Rarely does anyone, however unworthy--and Fred Norman was far from unworthy, as we humans go--rarely does anyone find himself absolutely without a friend. There is a saying that no man ever sunk so low, ever became so vile and squalid in soul and body, but that if he were dying, and the fact were noised throughout the world, some woman somewhere would come--perhaps from a sense of duty, perhaps from love, perhaps for the sake of a moment of happiness long past but never equaled, and so never forgotten--but from whatever motive, she would come. In the same manner, anyone in dire straits can be sure of some friend. There were several others whom Norman had been expecting--men he had saved by his legal ingenuity at turning points in their careers. None of these was so imprudent as uselessly to involve himself. It was Tetlow who came--Tetlow, with whom his accounts were more than balanced, with the balance against him. Tetlow, whom he did not expect.
Norman did not welcome him effusively. He said at once: "How is--she?"
Tetlow shifted uneasily. "I don't know. She's not with us. I gave her a place there--to get her away from Culver. But she didn't stay long. No doubt she's doing well."
"I thought you cared about her," said Norman, who in estimating Tetlow's passion had measured it by his own, had neglected to consider that the desires of most men soon grow short of breath and weary of leg.
"Yes--so I did care for her," said Tetlow, in the voice of a man who has been ill but is now well. "But that's all over. Women aren't worth bothering about much. They're largely vanity. The way they soon take a man for granted if he's at all kind to them discourages any but the poorest sort of fool. At least that's my opinion."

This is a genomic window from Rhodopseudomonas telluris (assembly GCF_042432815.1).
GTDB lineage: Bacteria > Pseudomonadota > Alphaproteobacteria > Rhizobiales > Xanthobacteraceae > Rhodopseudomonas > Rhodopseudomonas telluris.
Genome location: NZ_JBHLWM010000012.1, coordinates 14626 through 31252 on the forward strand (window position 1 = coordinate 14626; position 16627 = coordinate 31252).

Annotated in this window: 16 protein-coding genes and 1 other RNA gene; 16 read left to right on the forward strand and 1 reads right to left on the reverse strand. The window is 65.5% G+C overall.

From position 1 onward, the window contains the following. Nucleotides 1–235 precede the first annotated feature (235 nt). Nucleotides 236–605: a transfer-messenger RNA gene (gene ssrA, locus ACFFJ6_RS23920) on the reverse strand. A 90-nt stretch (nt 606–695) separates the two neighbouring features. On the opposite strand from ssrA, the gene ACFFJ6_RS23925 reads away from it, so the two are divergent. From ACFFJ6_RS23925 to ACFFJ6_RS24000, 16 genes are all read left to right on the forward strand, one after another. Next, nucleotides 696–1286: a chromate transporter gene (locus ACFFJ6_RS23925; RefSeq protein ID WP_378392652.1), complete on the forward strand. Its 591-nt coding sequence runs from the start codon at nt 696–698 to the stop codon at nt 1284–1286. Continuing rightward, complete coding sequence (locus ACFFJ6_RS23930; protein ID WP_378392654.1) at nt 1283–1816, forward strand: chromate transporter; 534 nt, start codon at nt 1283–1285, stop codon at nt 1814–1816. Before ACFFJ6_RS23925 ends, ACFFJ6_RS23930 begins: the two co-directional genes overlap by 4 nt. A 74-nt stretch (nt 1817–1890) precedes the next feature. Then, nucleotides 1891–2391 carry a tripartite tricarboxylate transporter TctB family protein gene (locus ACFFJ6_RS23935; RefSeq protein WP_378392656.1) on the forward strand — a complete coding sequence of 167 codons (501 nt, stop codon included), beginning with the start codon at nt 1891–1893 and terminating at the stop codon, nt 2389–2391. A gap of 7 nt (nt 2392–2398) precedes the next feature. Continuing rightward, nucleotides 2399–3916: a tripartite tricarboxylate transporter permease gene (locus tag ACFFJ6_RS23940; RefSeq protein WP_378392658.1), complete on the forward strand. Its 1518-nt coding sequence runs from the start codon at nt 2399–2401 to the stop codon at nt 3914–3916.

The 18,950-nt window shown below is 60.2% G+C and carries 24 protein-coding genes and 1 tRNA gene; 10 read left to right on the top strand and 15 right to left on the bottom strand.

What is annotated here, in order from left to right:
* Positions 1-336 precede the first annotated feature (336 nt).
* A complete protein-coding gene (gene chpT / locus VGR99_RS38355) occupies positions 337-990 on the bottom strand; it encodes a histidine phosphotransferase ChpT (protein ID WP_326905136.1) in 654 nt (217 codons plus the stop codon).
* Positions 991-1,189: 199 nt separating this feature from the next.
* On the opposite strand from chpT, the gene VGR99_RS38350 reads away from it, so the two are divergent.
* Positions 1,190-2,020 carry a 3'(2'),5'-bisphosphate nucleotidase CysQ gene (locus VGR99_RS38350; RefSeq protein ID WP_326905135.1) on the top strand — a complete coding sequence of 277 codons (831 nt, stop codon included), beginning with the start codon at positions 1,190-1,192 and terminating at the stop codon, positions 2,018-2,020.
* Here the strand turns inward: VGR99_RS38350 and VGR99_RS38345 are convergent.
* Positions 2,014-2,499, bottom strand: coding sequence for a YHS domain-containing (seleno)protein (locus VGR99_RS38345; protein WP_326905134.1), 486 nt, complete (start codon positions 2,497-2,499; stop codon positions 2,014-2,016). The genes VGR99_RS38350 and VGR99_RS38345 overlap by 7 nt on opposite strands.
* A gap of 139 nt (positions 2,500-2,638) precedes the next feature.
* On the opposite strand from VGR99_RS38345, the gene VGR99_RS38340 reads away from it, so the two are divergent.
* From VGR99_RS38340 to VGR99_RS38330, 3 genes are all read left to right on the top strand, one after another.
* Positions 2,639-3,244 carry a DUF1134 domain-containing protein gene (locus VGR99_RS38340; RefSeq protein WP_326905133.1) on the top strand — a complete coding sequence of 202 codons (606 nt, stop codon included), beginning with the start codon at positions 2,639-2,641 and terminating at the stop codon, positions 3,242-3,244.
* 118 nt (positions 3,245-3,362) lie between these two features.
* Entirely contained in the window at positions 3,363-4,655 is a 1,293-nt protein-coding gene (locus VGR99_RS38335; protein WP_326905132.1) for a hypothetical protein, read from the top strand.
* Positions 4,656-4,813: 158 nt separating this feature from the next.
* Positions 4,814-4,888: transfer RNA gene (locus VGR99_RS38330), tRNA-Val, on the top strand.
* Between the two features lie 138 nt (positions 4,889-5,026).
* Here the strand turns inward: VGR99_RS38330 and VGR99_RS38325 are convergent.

"Then you don't come from her?" said Norman with complete loss of interest in his caller.
"No. I've come--Fred, I hear you're in difficulties."
Norman's now deep-set eyes gleamed humorously in his haggard and failed-looking face. "In difficulties? Not at all. I'm under them--drowned forty fathoms deep."
"Then you'll not resent my coming straight to the point and asking if I can help you?"
"That's a rash offer, Tetlow. I never suspected rashness was one of your qualities."
"I don't mean to offer you a loan or anything of that sort," pursued Tetlow. "There's only one thing that can help a man in your position. He must either be saved outright or left to drown. I've come with something that may save you."
There was so much of the incongruous in a situation where he was listening to an offer of salvation from such a man as Billy Tetlow that Norman smiled.
"Well, what is it?" he said.
"There's a chance that within six months or so--perhaps sooner--Burroughs and Galloway may end their truce and declare war on each other. If so, Galloway will win. Anyhow, the Galloway connection would be better than the Burroughs connection."
Norman looked at Tetlow shrewdly. "How do you know this?" he asked.
Tetlow's eyes shifted. "Can't tell you. But I know."